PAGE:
MG: Much stronger. We have no ego about what we do. What we do is very hard. There’s a great quote by Michael Stipe from R.E.M., who says, “Writing good songs continuously is fucking hard.” Doing good design for restaurants, and branding, is very, very hard to get it right and to do things that are unexpected. Having ego just makes it more difficult than it needs to be, so we’re very particularly about who we hire and how we hire them. We interview people multiple times. Literally over three months sometimes. We don’t want ego. It’s literally about, let’s get the job done. Let’s have some fun doing this. And let’s make it the best it can possibly be, and have it fit into the aesthetic of the studio.
DI: The design firms we’ve [worked for] have these formulas. Almost every restaurant has something similar to it. There’s no stepping back and saying, “This is a different project. You have to think differently. You have to put different things into it.” I think that’s the difference between us and other firms, because we care way too much, but I think that’s a good trait. We’re finding that’s a great trait, because people are responding to it. It’s more human. Not everyone’s perfect all the time, and you’re not going to solve it right away. We’re not machines, so sometimes we’ll hit it and sometimes it takes a little effort to get to that point, but at least it’s genuine, whereas these places will force something into this narrow hole. That’s not what we’re about. We want to make sure every project gets the right attention.
JL: With all these projects going on, how is it you’re able to find balance and prioritize?
MG: We’re trying to make sure that we don’t get too corporate, or too formulaic. How do we go about doing that? A) we’re not taking any more projects on for the next 12 months. B) we are hiring more staff who we feel can make the company grow. I think we’re very conscious of that fact, and we want to make it fun, and we want to make it fluid. Not in a Google let’s be crazy and jump up and down and have weird little snacks for lunch way, more in just in hiring people who are really passionate about what they do, really passionate about design and branding.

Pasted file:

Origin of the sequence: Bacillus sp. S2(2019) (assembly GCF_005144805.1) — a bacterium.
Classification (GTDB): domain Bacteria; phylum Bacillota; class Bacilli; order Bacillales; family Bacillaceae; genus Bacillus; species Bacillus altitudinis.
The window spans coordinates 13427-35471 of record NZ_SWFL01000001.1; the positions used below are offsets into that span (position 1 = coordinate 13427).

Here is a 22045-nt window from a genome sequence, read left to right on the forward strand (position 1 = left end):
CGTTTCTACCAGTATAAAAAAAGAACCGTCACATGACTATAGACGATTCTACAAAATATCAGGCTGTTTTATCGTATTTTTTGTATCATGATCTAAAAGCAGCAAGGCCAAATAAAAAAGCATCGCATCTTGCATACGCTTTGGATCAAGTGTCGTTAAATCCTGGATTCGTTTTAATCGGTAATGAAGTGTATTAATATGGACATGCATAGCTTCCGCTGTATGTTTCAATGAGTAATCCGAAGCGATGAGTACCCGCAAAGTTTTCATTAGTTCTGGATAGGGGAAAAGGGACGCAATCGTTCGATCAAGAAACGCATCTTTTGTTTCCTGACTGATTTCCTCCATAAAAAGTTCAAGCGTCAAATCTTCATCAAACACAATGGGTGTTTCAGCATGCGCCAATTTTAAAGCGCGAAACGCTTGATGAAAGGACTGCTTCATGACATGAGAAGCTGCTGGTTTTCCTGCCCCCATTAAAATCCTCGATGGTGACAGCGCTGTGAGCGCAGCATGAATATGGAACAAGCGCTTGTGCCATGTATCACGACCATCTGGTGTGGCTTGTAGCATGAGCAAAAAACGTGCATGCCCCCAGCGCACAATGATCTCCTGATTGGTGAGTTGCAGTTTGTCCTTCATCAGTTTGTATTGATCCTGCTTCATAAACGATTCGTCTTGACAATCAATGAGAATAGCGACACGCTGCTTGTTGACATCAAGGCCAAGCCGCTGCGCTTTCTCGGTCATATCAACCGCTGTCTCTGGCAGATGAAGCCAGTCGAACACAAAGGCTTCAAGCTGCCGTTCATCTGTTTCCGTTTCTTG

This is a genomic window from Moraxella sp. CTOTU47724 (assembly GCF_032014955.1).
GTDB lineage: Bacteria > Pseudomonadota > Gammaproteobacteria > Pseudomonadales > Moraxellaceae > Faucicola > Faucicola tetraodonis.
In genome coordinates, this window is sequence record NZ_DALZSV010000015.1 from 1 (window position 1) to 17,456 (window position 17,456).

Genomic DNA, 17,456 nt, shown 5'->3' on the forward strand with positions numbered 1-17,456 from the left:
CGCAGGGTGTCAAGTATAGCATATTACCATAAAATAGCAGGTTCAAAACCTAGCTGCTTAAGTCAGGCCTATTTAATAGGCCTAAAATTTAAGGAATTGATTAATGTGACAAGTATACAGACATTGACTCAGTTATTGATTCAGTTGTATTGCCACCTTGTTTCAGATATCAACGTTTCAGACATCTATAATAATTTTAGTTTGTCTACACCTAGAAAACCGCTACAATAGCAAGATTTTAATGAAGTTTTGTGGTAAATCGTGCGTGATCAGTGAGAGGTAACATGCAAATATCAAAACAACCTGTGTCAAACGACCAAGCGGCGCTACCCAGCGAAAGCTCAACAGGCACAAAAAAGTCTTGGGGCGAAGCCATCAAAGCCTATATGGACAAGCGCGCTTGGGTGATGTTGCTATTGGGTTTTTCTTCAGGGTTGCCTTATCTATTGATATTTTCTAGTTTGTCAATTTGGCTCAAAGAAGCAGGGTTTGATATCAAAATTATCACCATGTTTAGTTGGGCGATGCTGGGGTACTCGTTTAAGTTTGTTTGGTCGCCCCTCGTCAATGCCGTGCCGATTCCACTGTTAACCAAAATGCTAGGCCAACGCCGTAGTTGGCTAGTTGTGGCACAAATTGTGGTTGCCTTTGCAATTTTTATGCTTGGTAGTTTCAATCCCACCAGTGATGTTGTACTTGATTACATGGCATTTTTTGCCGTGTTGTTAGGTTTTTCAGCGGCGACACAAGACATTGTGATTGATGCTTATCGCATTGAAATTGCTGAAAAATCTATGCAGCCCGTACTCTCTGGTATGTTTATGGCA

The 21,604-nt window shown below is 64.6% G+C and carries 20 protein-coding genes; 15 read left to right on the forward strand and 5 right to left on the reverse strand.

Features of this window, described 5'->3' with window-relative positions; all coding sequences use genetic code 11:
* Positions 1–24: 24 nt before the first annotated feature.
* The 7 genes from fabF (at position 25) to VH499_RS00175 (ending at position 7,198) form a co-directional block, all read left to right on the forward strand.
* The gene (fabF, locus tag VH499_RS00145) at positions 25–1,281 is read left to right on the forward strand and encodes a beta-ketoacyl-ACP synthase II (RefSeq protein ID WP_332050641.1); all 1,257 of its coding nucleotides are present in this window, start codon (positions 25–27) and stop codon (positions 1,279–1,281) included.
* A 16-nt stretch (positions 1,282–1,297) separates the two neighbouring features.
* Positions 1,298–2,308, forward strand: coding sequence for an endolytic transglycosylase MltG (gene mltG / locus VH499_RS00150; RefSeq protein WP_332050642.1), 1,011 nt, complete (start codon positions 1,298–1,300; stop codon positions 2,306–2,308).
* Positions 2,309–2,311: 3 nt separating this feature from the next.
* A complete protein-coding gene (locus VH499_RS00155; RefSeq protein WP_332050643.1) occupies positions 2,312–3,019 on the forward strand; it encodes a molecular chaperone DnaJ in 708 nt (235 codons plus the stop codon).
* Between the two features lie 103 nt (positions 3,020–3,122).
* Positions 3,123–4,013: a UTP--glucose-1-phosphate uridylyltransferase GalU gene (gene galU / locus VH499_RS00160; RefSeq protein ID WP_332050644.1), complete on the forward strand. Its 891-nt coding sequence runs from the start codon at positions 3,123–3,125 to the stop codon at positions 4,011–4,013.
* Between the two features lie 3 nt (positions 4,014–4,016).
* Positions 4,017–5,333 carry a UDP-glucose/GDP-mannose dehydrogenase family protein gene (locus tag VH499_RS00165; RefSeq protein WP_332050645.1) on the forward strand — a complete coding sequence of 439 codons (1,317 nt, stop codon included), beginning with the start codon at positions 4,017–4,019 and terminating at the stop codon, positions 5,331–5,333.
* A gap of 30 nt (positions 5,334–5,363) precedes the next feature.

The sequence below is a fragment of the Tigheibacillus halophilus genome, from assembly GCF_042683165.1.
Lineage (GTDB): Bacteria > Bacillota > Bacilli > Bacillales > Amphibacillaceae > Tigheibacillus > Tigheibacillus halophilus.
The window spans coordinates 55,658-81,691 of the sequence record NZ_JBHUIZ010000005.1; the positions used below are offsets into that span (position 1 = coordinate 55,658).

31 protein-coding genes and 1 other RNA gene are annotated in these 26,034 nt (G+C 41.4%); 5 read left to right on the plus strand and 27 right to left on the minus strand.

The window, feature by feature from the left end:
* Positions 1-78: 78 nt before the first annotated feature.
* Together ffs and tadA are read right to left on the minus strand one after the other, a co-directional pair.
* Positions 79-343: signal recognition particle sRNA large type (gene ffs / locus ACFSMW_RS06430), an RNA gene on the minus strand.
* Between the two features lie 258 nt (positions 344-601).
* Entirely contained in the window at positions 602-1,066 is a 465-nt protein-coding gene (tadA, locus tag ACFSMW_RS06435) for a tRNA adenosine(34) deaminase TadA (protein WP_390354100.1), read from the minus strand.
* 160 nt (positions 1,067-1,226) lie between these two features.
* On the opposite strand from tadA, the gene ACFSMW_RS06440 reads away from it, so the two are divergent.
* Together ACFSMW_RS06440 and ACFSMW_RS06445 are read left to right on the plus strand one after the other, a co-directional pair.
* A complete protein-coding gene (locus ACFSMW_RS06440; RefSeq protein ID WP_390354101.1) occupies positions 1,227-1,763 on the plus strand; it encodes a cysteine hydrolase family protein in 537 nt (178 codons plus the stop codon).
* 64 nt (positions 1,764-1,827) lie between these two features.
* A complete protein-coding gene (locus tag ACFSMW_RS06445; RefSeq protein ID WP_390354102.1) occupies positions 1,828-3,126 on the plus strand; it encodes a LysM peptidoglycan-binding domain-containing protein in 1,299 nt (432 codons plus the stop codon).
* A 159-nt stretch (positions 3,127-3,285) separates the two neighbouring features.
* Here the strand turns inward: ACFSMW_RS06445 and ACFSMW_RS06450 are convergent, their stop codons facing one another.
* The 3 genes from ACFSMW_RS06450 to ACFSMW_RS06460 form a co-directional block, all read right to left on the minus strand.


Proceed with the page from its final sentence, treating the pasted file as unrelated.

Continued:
DI: I think our ultimate goal is to have a number of our own restaurants, and maybe even a hotel, eventually sitting in the bar altogether and just having a drink, and being friends. At the end of the day, that’s what’s important for me, and I think for Milo and everybody else at this company. What’s outside of work. If we have to work really hard now and get to that point later on, great. We’ll sacrifice.
MG: And everything we do is collaboration. Employees come up with ideas. It’s, “What do you think about this?” Let’s ask a question. Let’s pose an answer. Don’t be restricted. Go crazy. Have some fun. If you want a monkey hanging down from the roof, let’s consider it. Everything’s a possibility. Everything’s up for grabs at the initial stage. Why? Because the studio’s going to grow if everyone thinks like that, and that’s crucial. It’s not about me, it’s not about David, it’s not about Crystal. It’s about everyone else in the studio. We’re very cognitive of that fact, and we work very hard as a team to make that happen. That is in terms of the manufacturing aspect, and that is in terms of the design aspect. You can’t manufacture 9,000 pieces of furniture if you’re not tightly woven.
JL: Who’s the last person that you hired, and why did you end up going with them?
MG: The last person that we hired was Nomi. She is from New York and she worked at a bunch of different firms. She’s Japanese. She came to us with a different aesthetic sense than we were used to, and different ways of seeing certain things. She’s very quiet about her opinions, but had a very positive influence on this studio. She brought something we didn’t have, and I think we look at that. She’s the last person that we hired, and we have a new person starting next week. She is a product designer who graduated from ArtCenter. We brought him on board to help us with the manufacturing side, but also to help the current product designer.